23. ^ "OBITUARY: South African cricket loses its voice on Christmas day". www.iol.co.za. Archived from the original on 26 December 2020. Retrieved 27 December 2020.
  24. ^ a b c "Robin Jackman, former England seamer and broadcaster, dies aged 75". ESPNcricinfo. Archived from the original on 28 December 2020. Retrieved 27 December 2020.
  25. ^ "Robin Jackman: The Shoreditch Sparrow". CricketMash. 25 December 2020. Archived from the original on 28 December 2020. Retrieved 27 December 2020.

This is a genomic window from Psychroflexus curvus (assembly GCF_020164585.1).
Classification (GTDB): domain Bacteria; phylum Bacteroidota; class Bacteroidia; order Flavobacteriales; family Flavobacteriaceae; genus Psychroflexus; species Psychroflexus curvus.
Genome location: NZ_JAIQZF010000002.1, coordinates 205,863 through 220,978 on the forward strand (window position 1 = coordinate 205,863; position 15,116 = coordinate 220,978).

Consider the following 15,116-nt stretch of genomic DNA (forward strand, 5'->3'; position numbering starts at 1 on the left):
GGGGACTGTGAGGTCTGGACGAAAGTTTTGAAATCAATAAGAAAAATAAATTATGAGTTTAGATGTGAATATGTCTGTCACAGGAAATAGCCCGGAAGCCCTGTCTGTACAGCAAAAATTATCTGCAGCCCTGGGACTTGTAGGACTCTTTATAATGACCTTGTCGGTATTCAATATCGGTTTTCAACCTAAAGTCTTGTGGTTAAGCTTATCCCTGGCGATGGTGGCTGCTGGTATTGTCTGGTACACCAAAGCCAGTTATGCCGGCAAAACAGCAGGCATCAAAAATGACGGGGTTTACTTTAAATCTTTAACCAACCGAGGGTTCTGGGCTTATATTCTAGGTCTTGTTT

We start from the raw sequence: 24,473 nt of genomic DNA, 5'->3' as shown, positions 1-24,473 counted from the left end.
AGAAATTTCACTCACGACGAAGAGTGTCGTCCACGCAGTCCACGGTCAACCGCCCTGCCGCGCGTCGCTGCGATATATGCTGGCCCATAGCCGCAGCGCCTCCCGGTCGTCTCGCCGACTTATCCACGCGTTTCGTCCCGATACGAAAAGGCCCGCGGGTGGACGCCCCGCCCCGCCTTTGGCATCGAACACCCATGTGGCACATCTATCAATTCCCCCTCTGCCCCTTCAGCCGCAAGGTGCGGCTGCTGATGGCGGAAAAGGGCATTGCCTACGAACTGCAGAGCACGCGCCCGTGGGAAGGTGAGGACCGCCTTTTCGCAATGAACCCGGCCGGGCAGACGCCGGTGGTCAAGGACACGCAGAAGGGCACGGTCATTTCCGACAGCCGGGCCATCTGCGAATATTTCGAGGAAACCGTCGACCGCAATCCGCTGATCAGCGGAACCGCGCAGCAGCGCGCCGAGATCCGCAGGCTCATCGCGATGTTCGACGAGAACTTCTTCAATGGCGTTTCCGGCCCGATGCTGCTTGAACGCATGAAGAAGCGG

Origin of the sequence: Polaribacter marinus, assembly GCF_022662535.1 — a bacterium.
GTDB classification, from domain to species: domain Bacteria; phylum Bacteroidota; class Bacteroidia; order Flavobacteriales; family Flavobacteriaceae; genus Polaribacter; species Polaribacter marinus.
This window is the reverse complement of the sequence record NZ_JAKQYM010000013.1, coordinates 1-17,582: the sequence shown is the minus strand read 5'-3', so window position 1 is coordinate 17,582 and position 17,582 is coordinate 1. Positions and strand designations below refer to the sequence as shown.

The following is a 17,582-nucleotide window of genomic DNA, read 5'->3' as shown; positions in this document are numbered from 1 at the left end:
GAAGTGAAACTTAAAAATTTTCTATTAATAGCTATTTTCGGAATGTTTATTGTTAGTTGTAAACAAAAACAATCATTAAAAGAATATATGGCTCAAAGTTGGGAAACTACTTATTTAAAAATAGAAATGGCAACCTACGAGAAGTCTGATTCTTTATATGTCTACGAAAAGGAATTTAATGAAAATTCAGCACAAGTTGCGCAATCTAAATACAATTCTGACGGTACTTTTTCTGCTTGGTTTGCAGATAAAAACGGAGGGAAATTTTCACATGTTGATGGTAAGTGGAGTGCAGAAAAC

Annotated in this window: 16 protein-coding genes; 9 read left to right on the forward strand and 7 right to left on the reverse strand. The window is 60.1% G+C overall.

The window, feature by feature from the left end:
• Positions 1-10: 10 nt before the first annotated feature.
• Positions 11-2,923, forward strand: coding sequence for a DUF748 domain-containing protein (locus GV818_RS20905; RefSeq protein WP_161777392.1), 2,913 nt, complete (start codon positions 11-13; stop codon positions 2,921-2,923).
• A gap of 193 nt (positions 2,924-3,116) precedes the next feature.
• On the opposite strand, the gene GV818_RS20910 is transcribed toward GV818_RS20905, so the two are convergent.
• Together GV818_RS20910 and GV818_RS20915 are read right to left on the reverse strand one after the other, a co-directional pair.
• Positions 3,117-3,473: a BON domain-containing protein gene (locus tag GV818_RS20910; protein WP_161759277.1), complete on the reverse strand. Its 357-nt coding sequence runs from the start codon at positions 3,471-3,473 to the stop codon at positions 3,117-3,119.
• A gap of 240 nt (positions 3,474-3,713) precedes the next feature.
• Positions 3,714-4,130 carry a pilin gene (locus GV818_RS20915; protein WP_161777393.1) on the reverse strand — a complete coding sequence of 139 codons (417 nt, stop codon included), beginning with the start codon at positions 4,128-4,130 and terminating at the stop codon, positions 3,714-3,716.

26. ^ a b Burnard, Lloyd. "Trevor Quirk's touching tribute to Robin Jackman: 'It's devastating losing your best friend'". Sport. Archived from the original on 28 December 2020. Retrieved 28 December 2020.
  27. ^ "SA cricket community mourns death of legendary commentator Robin Jackman". News24. 25 December 2020. Archived from the original on 28 December 2020. Retrieved 25 December 2020.
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Robin Jackman